Well that's all for now... I'll be posting later (I hope... depends on a few external factors!).


El Rata said...

That's a pretty comprehensive list of words of African descent in the Puerto Rican vernacular: good job! :-)

Of course, you forgot one of the meanings of "ñame":

Ñame - Name of a Puerto Rican humor newspaper (http://elname.com/)


Nice reading you! :-D

Speaking Boricua said...

Thanks! and yes, I should have thought of that first!! hehe

Andrea Fahy said...

Oh, too bad the video has been removed from YouTube!

Mixarican said...

Yes! Yes! Yes! As Puerto Ricans we need to come to the realization that our "culture" was heavily influenced by our African ancestry, it is evidenced in our language, our customs, beliefs, and in our blood! I wanted to mention the word "sancocho" (a beef, pork, or chicken stew made with root vegetables). I'm not sure I spelled it correctly, but it is one of our traditional dishes and it sure sounds like a word of African descent. I am proud of our African roots and always thankful to learn more. Thanks

Anonymous said...

I've heard the word "Cocolo" with a whole different meaning than "Someone who likes to dance salsa>>>>>>>>>> The vulgar term "Cocolo" goes alot further back than Salsa....

Aram Rivera said...

How do you know these words are of African descent. I know Chango is a Yoruba word, but what are the origins of the other words on the list





Who Am I said...

Yeah, 'cocolo' is a rather derogatory term for someone of sub-Saharan African descent.I'm not sure where "lover of salsa" came from...

Chango in Spanish sounds completely different to the Yoruba name for the orisha Shango. In Puerto Rico it's used for crows/ravens, whereas in Mexico it's used to refer to a monkey, or monkeying around (which is likely the root for saying someone is acting 'changa').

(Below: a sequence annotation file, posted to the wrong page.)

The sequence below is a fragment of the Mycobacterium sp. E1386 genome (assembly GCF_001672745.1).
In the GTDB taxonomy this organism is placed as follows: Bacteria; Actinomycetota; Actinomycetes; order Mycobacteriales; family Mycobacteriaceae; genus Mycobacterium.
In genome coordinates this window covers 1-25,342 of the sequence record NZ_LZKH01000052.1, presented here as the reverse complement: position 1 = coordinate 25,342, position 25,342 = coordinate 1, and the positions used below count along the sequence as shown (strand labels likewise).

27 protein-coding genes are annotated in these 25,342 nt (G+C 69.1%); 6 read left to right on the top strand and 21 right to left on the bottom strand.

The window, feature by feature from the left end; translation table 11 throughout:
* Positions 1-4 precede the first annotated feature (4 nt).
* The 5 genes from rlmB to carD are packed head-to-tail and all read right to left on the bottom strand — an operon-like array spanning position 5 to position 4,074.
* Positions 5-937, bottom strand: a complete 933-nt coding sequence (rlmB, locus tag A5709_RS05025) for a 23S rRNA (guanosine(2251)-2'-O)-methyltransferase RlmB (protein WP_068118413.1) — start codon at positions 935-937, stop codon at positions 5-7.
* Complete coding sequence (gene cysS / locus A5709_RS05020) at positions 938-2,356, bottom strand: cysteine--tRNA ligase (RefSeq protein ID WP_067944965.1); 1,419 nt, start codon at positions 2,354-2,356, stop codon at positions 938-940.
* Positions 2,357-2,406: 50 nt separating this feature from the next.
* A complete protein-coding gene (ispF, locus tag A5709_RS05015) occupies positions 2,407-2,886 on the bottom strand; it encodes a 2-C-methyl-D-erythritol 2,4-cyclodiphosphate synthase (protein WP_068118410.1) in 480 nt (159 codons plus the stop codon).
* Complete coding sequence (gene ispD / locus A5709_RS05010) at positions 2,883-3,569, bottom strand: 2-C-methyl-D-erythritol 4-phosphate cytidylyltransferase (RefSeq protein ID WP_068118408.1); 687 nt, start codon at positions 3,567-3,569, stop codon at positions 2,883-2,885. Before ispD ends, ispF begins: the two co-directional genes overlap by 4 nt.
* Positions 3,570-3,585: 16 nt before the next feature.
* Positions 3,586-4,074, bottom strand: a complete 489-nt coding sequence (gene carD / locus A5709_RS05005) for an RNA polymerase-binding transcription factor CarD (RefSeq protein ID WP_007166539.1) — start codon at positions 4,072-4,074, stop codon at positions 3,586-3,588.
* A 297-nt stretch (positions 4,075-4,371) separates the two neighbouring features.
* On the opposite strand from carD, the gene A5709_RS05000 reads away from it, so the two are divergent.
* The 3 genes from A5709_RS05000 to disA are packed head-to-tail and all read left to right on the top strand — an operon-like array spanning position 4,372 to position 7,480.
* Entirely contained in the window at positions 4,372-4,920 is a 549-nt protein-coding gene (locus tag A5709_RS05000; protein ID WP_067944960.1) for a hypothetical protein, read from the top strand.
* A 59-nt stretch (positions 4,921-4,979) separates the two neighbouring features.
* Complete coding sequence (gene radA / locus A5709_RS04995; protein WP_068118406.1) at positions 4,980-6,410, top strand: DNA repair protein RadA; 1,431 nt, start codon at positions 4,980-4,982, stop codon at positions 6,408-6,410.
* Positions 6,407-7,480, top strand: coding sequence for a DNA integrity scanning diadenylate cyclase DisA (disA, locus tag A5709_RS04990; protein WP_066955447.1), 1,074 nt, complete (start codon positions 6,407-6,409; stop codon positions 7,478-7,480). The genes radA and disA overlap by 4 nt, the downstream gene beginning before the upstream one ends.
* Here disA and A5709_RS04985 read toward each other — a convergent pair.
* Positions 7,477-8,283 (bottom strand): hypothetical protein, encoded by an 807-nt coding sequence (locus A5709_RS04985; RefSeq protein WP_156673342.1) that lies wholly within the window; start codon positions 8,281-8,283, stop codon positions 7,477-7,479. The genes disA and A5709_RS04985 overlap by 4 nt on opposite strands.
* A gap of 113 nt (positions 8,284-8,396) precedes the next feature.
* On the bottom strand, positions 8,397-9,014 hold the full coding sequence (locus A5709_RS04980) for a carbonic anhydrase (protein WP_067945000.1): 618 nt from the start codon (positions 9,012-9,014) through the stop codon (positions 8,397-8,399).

Sambumbia should be a bit more precise. It's not so much just adding things (in particular liquids) to a stew, but rather the character of the dish/item being off-putting,because of its disordered nature mixing things that don't go together.

TheGlam_Mam said...

It depends what part of the island you're from. In the western part cocolo is referring to someone who loves salsa

Anonymous said...


Anonymous said...

For those who wonder about the term "cocolo," it was a term used widely around the 80s, when the salsa music was very strong in the island. When you would say to someone, you are a "cocolo," it means that person prefers salsa music over others. The same used to happen with the term "roquero," meaning the people who prefers rock music. These two terms were used a lot then. After this, I have always known the word "cocolo" as someone who likes salsa a lot.

And yes, I would add the word "sancocho," which I learned long ago is a word from the African culture.

Also, I am not sure of these two: 1) "abombao" which means the smell of something when it gets wet and stays wet for a long time, it is "abombao." 2) "apearse," is to get down from something. I used to hear to that one a lot when I was a girl: Apeate de ahi (Get down of there).